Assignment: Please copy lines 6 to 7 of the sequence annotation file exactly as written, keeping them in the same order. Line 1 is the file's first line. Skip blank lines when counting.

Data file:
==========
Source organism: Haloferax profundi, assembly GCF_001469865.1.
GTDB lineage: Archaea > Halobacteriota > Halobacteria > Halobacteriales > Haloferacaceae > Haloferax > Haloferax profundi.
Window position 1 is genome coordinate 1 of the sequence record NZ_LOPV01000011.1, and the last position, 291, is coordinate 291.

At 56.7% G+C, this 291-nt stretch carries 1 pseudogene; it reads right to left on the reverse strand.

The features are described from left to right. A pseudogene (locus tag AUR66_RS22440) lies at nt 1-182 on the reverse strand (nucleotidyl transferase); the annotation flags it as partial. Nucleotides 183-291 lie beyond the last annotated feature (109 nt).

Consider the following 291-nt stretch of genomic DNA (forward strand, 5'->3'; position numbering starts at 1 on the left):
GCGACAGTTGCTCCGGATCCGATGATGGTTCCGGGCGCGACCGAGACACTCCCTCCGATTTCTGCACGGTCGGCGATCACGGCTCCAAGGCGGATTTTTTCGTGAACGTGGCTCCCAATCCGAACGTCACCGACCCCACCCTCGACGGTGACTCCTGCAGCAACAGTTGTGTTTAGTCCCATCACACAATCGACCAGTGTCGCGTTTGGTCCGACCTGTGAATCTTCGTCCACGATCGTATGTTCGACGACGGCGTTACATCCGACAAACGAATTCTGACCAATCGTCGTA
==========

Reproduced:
Consider the following 291-nt stretch of genomic DNA (forward strand, 5'->3'; position numbering starts at 1 on the left):
GCGACAGTTGCTCCGGATCCGATGATGGTTCCGGGCGCGACCGAGACACTCCCTCCGATTTCTGCACGGTCGGCGATCACGGCTCCAAGGCGGATTTTTTCGTGAACGTGGCTCCCAATCCGAACGTCACCGACCCCACCCTCGACGGTGACTCCTGCAGCAACAGTTGTGTTTAGTCCCATCACACAATCGACCAGTGTCGCGTTTGGTCCGACCTGTGAATCTTCGTCCACGATCGTATGTTCGACGACGGCGTTACATCCGACAAACGAATTCTGACCAATCGTCGTA